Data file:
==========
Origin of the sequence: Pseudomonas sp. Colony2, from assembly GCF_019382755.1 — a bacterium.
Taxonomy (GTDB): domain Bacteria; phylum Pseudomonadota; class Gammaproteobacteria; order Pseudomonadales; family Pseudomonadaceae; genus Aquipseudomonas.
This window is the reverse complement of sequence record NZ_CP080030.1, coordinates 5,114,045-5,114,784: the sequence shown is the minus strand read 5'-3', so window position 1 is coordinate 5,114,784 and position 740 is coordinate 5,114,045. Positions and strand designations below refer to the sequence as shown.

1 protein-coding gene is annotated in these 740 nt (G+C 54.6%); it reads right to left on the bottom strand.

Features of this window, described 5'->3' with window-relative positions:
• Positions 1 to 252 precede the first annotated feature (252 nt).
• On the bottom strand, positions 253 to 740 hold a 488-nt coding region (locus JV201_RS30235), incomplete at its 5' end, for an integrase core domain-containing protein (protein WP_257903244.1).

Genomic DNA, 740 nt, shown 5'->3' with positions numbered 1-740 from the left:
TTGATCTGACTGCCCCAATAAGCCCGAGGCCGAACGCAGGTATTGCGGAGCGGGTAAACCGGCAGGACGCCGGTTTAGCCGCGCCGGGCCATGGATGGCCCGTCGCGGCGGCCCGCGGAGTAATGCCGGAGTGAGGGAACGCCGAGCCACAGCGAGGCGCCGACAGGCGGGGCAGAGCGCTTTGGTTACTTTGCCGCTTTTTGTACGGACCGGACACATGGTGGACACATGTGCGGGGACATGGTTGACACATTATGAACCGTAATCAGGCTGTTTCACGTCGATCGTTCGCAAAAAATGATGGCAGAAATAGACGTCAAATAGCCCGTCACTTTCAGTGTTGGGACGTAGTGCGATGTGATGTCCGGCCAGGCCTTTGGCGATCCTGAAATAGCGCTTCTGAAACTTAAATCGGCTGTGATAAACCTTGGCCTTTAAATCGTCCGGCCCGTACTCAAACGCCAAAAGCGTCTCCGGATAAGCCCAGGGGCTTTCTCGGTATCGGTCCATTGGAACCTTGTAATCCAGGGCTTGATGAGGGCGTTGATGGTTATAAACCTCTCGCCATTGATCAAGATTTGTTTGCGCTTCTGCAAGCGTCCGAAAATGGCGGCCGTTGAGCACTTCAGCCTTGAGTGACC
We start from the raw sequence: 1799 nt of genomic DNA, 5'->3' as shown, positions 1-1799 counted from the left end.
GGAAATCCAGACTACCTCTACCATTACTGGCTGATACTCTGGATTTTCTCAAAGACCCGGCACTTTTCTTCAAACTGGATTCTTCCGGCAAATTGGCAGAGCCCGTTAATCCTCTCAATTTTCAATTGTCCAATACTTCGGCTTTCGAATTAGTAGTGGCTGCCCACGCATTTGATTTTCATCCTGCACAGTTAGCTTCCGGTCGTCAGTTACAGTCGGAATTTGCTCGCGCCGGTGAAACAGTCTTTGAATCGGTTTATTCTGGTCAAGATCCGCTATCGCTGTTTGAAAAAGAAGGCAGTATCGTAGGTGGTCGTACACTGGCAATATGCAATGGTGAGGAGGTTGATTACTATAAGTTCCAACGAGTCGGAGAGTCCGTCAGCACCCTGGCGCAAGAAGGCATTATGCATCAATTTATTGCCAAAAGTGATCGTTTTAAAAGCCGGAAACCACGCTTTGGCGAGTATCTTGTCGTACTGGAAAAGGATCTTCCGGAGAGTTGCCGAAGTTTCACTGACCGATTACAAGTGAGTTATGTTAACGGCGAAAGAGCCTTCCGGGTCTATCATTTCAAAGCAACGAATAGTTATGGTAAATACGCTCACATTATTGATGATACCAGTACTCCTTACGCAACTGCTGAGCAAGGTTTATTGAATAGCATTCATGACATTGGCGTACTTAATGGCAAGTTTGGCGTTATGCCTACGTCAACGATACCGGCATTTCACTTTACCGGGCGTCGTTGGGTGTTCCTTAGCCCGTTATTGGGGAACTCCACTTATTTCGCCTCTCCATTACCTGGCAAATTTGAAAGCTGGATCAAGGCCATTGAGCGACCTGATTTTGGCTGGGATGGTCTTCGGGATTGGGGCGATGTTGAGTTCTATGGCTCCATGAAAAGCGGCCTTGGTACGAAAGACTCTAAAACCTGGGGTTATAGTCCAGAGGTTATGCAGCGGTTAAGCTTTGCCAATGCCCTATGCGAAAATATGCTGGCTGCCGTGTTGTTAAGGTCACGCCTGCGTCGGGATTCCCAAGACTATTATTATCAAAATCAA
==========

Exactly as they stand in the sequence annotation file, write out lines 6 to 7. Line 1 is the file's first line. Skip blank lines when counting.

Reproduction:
• Positions 1 to 252 precede the first annotated feature (252 nt).
• On the bottom strand, positions 253 to 740 hold a 488-nt coding region (locus JV201_RS30235), incomplete at its 5' end, for an integrase core domain-containing protein (protein WP_257903244.1).